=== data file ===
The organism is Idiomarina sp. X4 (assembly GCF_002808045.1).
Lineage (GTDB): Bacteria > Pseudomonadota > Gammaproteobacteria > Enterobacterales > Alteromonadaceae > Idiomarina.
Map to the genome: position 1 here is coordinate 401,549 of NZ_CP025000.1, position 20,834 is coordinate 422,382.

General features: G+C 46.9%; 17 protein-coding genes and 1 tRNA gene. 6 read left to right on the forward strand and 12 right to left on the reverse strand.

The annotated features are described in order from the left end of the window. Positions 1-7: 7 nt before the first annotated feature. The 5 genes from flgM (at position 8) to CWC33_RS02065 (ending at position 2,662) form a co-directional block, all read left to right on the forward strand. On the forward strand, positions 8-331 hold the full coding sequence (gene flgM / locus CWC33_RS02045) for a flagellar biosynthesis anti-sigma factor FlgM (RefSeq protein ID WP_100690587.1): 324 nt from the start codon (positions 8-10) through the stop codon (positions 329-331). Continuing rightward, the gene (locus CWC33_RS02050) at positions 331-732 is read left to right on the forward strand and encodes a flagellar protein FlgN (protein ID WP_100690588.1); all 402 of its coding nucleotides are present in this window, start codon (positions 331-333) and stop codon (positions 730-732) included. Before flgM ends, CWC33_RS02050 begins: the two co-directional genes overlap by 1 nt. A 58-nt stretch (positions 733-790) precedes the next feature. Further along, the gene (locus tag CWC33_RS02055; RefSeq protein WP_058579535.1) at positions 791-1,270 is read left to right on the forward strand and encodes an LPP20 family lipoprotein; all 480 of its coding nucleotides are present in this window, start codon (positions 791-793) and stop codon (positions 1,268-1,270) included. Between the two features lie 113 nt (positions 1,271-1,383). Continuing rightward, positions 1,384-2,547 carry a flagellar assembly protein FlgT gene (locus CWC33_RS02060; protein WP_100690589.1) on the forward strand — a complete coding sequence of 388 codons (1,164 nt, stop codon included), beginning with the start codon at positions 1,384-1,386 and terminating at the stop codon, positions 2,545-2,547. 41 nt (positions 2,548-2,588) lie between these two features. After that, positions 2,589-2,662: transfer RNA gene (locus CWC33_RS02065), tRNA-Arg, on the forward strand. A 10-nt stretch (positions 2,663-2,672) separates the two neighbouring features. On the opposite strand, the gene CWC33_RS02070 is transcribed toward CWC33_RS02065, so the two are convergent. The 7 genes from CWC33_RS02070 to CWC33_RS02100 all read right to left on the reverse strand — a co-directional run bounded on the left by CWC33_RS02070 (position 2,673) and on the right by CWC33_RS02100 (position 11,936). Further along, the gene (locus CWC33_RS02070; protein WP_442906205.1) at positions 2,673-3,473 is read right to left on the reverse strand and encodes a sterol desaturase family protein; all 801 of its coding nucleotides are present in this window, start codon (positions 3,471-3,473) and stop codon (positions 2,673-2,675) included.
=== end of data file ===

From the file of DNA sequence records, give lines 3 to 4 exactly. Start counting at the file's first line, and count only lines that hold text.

Map to the genome: position 1 here is coordinate 401,549 of NZ_CP025000.1, position 20,834 is coordinate 422,382.

General features: G+C 46.9%; 17 protein-coding genes and 1 tRNA gene. 6 read left to right on the forward strand and 12 right to left on the reverse strand.